Joint Adventure: A Case Study in Hospital–Practice Integration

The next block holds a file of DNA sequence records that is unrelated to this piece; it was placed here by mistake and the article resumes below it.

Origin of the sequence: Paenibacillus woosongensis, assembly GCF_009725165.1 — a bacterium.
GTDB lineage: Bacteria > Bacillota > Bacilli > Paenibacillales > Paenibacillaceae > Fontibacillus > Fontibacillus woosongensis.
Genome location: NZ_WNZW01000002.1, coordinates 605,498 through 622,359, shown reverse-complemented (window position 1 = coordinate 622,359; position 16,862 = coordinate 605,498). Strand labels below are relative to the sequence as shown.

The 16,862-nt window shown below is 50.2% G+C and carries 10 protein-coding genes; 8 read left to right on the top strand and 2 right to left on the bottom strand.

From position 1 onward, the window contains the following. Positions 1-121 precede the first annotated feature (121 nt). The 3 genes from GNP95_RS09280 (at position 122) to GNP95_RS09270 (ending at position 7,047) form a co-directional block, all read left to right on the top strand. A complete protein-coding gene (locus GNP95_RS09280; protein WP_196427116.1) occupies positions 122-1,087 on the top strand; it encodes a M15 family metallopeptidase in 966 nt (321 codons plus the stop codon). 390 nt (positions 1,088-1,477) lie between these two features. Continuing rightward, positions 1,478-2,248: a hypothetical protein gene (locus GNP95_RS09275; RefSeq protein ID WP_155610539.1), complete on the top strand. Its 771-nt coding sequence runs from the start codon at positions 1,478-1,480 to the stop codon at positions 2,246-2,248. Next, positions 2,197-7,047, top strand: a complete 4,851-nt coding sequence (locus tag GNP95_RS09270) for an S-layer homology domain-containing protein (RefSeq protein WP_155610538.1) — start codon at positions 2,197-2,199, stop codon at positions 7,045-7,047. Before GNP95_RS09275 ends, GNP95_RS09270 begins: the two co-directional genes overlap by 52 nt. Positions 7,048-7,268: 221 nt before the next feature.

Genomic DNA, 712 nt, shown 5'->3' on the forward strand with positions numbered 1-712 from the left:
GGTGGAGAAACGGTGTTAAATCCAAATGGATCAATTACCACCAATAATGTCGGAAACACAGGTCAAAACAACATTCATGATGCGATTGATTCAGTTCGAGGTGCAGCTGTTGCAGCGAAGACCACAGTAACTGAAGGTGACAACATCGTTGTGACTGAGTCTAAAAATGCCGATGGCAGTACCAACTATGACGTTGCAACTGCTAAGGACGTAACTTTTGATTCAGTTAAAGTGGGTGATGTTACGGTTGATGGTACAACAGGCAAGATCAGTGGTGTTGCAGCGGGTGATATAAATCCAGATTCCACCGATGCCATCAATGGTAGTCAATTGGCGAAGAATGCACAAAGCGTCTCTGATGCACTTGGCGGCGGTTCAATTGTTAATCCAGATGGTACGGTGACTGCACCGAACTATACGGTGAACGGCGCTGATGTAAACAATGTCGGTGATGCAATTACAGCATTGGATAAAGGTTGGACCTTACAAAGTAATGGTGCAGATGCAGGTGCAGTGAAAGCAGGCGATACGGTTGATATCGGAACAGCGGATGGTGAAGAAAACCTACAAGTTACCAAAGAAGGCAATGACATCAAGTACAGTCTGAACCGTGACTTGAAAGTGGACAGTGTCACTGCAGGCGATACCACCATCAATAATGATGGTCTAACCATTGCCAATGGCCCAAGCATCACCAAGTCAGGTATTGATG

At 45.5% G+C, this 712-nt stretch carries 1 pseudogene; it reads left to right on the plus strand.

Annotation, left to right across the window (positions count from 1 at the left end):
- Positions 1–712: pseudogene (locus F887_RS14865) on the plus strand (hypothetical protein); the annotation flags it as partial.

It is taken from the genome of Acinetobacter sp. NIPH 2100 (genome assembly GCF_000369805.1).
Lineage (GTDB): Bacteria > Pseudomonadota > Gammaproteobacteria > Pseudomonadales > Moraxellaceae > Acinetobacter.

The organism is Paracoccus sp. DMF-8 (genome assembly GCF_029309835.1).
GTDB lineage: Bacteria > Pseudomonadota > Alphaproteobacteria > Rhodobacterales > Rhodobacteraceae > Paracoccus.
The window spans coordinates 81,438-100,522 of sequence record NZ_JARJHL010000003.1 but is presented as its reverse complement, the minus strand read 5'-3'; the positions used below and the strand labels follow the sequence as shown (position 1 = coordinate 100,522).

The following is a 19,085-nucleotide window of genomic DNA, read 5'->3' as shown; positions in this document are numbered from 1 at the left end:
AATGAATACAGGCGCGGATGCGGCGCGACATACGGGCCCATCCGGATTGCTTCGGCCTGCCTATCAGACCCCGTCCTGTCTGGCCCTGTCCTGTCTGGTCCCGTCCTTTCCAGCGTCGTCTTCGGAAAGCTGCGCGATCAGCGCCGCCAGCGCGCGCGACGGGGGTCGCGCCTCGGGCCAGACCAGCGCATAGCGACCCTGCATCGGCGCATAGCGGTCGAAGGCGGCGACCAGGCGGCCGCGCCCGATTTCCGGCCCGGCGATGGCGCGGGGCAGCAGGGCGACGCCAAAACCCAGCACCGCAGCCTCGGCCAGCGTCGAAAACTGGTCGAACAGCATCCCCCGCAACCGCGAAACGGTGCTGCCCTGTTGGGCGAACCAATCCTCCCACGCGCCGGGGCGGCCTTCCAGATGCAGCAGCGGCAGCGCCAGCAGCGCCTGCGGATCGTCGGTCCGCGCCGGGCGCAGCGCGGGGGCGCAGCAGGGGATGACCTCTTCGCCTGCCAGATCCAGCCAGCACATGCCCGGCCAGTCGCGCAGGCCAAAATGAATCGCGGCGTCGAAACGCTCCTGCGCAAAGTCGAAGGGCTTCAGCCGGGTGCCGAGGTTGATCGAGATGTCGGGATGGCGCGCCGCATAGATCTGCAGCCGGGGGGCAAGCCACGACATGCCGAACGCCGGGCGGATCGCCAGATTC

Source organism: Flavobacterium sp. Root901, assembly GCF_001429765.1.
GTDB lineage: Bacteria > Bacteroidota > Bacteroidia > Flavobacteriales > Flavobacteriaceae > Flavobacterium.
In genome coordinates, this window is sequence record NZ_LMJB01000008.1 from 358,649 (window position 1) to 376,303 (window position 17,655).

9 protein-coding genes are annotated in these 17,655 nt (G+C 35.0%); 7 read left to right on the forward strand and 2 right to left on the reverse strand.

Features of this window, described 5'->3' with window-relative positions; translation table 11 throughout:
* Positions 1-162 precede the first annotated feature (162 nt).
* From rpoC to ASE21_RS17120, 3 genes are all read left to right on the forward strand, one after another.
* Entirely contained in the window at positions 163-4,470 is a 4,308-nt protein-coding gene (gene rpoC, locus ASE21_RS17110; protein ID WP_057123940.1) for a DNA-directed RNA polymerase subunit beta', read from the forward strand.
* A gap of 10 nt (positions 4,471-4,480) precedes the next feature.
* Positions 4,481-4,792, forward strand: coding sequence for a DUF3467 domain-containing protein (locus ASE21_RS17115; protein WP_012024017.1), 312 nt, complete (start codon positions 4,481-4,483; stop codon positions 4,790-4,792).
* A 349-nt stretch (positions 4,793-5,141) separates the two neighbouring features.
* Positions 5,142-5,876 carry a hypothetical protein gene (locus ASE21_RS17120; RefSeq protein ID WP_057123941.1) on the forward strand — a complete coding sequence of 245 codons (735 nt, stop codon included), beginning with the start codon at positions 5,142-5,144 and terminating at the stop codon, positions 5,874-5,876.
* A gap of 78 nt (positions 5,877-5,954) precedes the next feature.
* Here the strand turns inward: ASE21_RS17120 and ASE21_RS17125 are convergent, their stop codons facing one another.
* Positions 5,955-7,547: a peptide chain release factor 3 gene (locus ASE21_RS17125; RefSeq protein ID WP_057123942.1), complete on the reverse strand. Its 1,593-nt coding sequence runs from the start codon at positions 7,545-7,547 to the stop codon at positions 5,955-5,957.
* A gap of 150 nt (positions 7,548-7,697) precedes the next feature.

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This article is the second in a four-part series on options for hospital–practice integration. To read the first article, click here. Sheila M. SferrellaTom BlankenshipOf one of the largest joint-venture integrations ever completed between a hospital and a radiology group, Robert Maier, CPA, CEO of Regents Health Resources, Inc, a consultancy headquartered in Franklin, Tennessee, notes, “It’s not often that you get to the end of a transaction and both parties feel really good, but here, the benefits and contributions have all worked to success, and both parties are pleased.” The transaction to which Maier refers wasn’t completed overnight. It took two years—but when it was completed, and the finished entity began operation on April 1, 2011, a $100 million joint venture between a Nashville hospital system and a prominent Nashville radiology practice stood as a monument to perseverance. From the beginning, there was an attitude of cooperation between the venture partners. Sheila M. Sferrella, MAS, RT(R), CRA, FAHRA, is vice president of nonacute-care operations for Saint Thomas Health (Nashville), the hospital entity involved. She recalls, “From the beginning, we just decided to have fun with this.” It was fun mixed with a lot of work. Both Saint Thomas Health and Premier Radiology (Nashville), the 30-member radiology practice that agreed to the joint venture, assembled advisory teams consisting of lawyers and valuation experts. Without these consultants, the deal would never have been completed, both sides now say. The Saint Thomas Health–Premier Radiology joint venture was another prominent example of health-care entities seeking synergy by combining interests. Consolidation, in one form or another, is occurring all across the health-care landscape. Hardly a day goes by without a cardiology practice or a radiology group being purchased by a hospital somewhere, with the physicians becoming hospital employees. Insurance companies are purchasing physician practices, too, and are transforming the physicians into employees to serve the insurers’ enrollees. The physician-as-employee model is a favored one, when the objective is to ensure revenues and control expenses as reimbursements decline. Physicians at Premier Radiology didn’t want to become hospital employees, however, according to Chad L. Calendine, MD, the group’s president. Premier Radiology’s physicians wanted to remain independent, but the group was looking for an alliance with hospitals or health networks in some form. “We were keenly aware that a stand-alone imaging provider was going to need to align with a health system in order to be flexible enough to withstand the changes taking place in health care,” Calendine says. “We knew that something would have to be done in the next couple of years.” Thus, Premier Radiology was receptive, Calendine says, when Saint Thomas Health approached it about forming a joint venture to operate a network of outpatient imaging centers in the Nashville service area and in an adjoining county. The hospital system had reason to view a joint venture as an opportunity. On the outpatient-imaging side, Saint Thomas Health had been losing market share. Tom Blankenship, vice president of network and business development for Saint Thomas Health, says, “Except for our two existing imaging centers, all our outpatient imaging business was in our hospitals. We were losing business, and the key factors were that we were competing with freestanding, drive-up-to-the-door, quick-turnaround outpatient centers.” Through an aggressive business strategy, Premier Radiology had been taking advantage of its accessibility and quick turnaround to gain market share, Calendine says, yet outpatient market share was not enough for Premier Radiology to feel secure. New health-care entities such as accountable-care organizations (ACOs), which can contract to provide the full continuum of care for patients, are giving hospitals and health networks clout. These new health-care entities favored hospitals, which could act as hubs of care in ways that imaging centers could not. Premier Radiology was also attracted by the larger geographic footprint that an alliance with Saint Thomas Health would create, Calendine says. A joint venture in which both sides co-owned the freestanding imaging centers would expand outpatient market share for both parties and create that larger geographic footprint. For its part, Calendine says, Premier Radiology now stands to gain 200,000 imaging studies per year as a result of business brought to the joint venture through Saint Thomas Health’s five-hospital network. Saint Thomas Health will also gain outpatient volume through Premier Radiology’s imaging-center network. Moreover, the hospital will be able to route its outpatients to locations that are easier to access than a hospital, Sferrella says. Calendine adds, “The idea of a joint venture dovetailed for them and for us. It was a win–win.” Complicating Relationships Agreeing to pursue a joint venture was the easy part, as it turned out; the next step—determining all the players and evaluating what each party brought to the table—was difficult and time consuming. Premier Radiology had seven freestanding imaging centers to include in the deal. Saint Thomas Health had the outpatient facilities in each radiology department at the five hospitals in its system. Saint Thomas Health also had two freestanding outpatient centers in an adjoining county, where it was already involved in a joint venture with a second radiology group, MidState Radiology (Murfreesboro), which staffed the Saint Thomas Hospital in its county. Saint Thomas Health wanted those imaging centers to be included in the new joint venture. MidState Radiology, though small, would have to become a third party to the joint venture with Premier Radiology. Making the joint venture even more complicated were several other factors. Premier Radiology did not interpret inpatient or emergency-department exams for any of the five Saint Thomas Health hospitals. Those hospital contracts were held by a third radiology group, Radiology Alliance; because Radiology Alliance provided coverage for the two large hospitals in Nashville, Saint Thomas Health began discussions with the group, but more than a year into the process, Radiology Alliance backed out and did not sign the letter of intent. Calendine says Radiology Alliance retained its existing contracts for inpatient and emergency-department interpretations at the Saint Thomas Health hospitals. For that reason, the Saint Thomas Health–Premier Radiology joint venture had to avoid impinging on those existing contracts, among many other challenges. Premier Radiology also had a parent company, Advanced Diagnostic Imaging (ADI), Nashville, through which Premier Radiology’s radiologists (as a separate business) provided teleradiology services to dozens of clients in several states. Premier Radiology didn’t want ADI to be part of the new joint venture; it wanted to continue the teleradiology business as a separate entity. Furthermore, Saint Thomas Health is part of a larger entity, Ascension Health (St Louis, Missouri), the largest not-for-profit Catholic health system in the country. Ascension Health, too, would have to sign off on the Saint Thomas Health–Premier Radiology joint venture. As talks progressed between Premier Radiology and Saint Thomas Health, it was clear that valuation consultants and attorneys would be needed. Premier Radiology turned to Maier; Saint Thomas Health brought in Todd J. Sorensen, AVA, an accredited valuation analyst at VMG Health (Dallas, Texas). To assist him, Maier brought in Raif Erim, the senior vice president of Regents Health Resources. These consultants, along with attorneys for both sides and the administrative representatives of Saint Thomas Health and Premier Radiology, sat down to hammer out the joint venture that all parties sought. “The intent was to drive the hospital outpatient volume to the outside facilities,” Erim says, “and they will become part of the joint venture." At the Table On its side, Erim says, Premier Radiology brought its network of imaging centers and the associated cash flows. Saint Thomas Health brought its imaging departments’ outpatient business and the two imaging centers that it owned in its joint venture with MidState Radiology. The centers, including the imaging equipment and IT infrastructure that each contained, were the hard assets on which the three parties and the consultants needed to put price tags to which they could all agree. There was a reimbursement reduction that would have to be absorbed that gave both sides pause, though. One traditional incentive to transform freestanding imaging centers into hospital-based outpatient imaging centers is based on an anomaly that has developed between the rates at which Medicare pays hospitals and freestanding centers for the technical components of the same imaging procedures. Hospitals are paid more (under the Hospital Outpatient Prospective Payment System) than imaging centers are paid under IDTF rates, in most cases—and sometimes, much more, Maier notes. Many private insurance carriers have copied Medicare in paying more to hospitals than to imaging centers for outpatient imaging. The advantage for hospitals on the technical-component side is considerable, so freestanding imaging centers that partner with hospitals often do so with the motive of capturing a piece of the larger hospital reimbursements. In the joint venture between Saint Thomas Health and Premier Radiology, capturing the higher rates was not possible, nor was it the objective of the venture partners. The hospital system would have to own 100% of the off-campus centers to get the higher reimbursement. If it had purchased Premier Radiology’s centers outright, it could have captured the higher fees, but it could not do so through a joint venture in which there was co-ownership, Maier explains. The joint venture between Saint Thomas Health and Premier Radiology had to be attractive enough that the loss of hospital-based fees would be offset by increased market share, improved efficiencies, and other strategic advantages. Both sides reasoned that the venture could realize these gains. Michael Moreland, CEO of Premier Radiology and its parent, ADI, gives an example of how reimbursements under the joint venture are projected as stacking up, comparatively. He says, “If we get $500 for an MRI and the hospital gets $1,000, then the private payors now will negotiate in the $750 range, since they will get imaging through the hospital, but will save on managed-care dollars. We will benefit because the rates will go up, and the hospital will benefit because it has many more access points. Insurers don’t want to go through the hospitals and pay those high hospital rates.” There was another reason that Saint Thomas Health was willing to let go of hospital-based incentives in favor of added leverage through a joint venture. The higher rates paid to hospitals have come under scrutiny and aren’t expected to last. “We felt that was short-lived,” Sferrella says. "We think the longer term favorable position is to provide our high-quality service in the less expensive setting of freestanding centers, thereby providing a value to patients and insurers." Sorenson adds, “That’s a bit countercultural, since one of the largest incentives we see is for hospitals to try to take advantage of the price differential by buying imaging centers.” Who Got What When the valuation dust had settled, each party in the joint venture was assigned a percentage of ownership based on those valuations, to which all parties agreed. “Did we get what we paid for?” Calendine asks. “The valuation methodologies were aligned. Everything was contributed at fair market value; the absolute value was not as important as the relative value. We haven’t lost anything. Our assets were worth about $40 million. The joint venture is worth $100 million, and we have 40% of the joint venture.” In addition, Premier Radiology kept its teleradiology business completely out of the joint venture and will proceed with that business on its own, under ADI, Calendine says. Sferrella suggests that with the teleradiology going forward, there might be synergy with ADI, as opportunities are studied for teleradiology service at smaller hospitals in the Saint Thomas Health service area. “For one of the Saint Thomas hospitals in Nashville, three-fourths of the patients come from outside our county, and we work at maintaining good relationships with the smaller community hospitals. To the extent we maintain and support those small hospitals, we can earn preferred spots to take those patients when they can’t get treatment at home,” Sferrella says. “It’s hard for the small hospitals to fund radiology, but it’s an important service. They could use our protocols, and their patients could stay local.” Sferrella suggests that other Ascension Health hospitals also might use ADI teleradiology services in the future. Saint Thomas Health is also developing an ACO, Blankenship says. He suggests that the joint venture with Premier Radiology and MidState will fit in well. “We will assemble a network of health-care providers high in quality and high in value, and we believe our imaging joint venture will meet those two important standards,” he says. An important change for everyone in the joint venture is that all insurance carriers (or their covered patients) examined at joint-venture clinics or in hospital outpatient settings will receive a global bill for both the technical and the professional components of imaging services. “Part of the whole notion was the convenience to the patient of getting one bill,” Blankenship says. The technical-reimbursement segment of the global bill will be split between the joint-venture partners. The radiologists will receive all professional fees for doing the interpretations. Thus, Calendine says, Saint Thomas Health, Premier and MidState will share the technical portion of the global fee as venture partners. Calendine explains that technical fees on average will make up 80% of the global bill, leaving 20% to be paid as professional fees. The joint venture, Calendine adds, should be able to respond more effectively to the changing relationships in health care than the previous entities would have been able to do on their own. “If Medicare goes to requiring prior authorization, that’s not a big deal,” he says. “We’ve been dealing with prior authorization for years. We fully expect reimbursement to continue to decline and for there to be an increased burden for obtaining imaging. The joint venture is certainly going to be quicker to respond—and be more flexible than most health systems.” Governance The joint venture does have an unwind clause (in case the parties want to back out of the agreement), but it is designed to be hard to implement. “To unravel this would be extremely difficult, and it’s that way on purpose,” Calendine says. “It’s a big move, and everybody is dedicated. We didn’t want to do this with one foot out the door.” To make decisions, the joint venture created a governing board with membership based on ownership shares. Saint Thomas Health has a majority of the board members, but it can’t make decisions unilaterally. “Most decisions require a two-thirds majority,” Calendine says. “That was important to us because nothing can happen without our consent.” Maier says that the Saint Thomas Health/Premier Radiology/MidState joint venture can serve as a model for other entities hoping to combine resources. “The opportunity is here to take this model and offer it as a lesson to other hospitals and radiology groups that want to achieve a solution greater than the sum of the parts,” Maier says. “My belief is that radiologists and hospitals have to figure out better ways to work together. An adversarial relationship, in the long run, will be detrimental to both.” Calendine adds, “It’s a huge joint venture and a great model. We feel fortunate to have the right partner to be able to do it. It’s a way for radiology groups to have a bigger stake and more say in the future—and to have a better say. We’re big believers.” George Wiley is a contributing writer for ImagingBiz.com.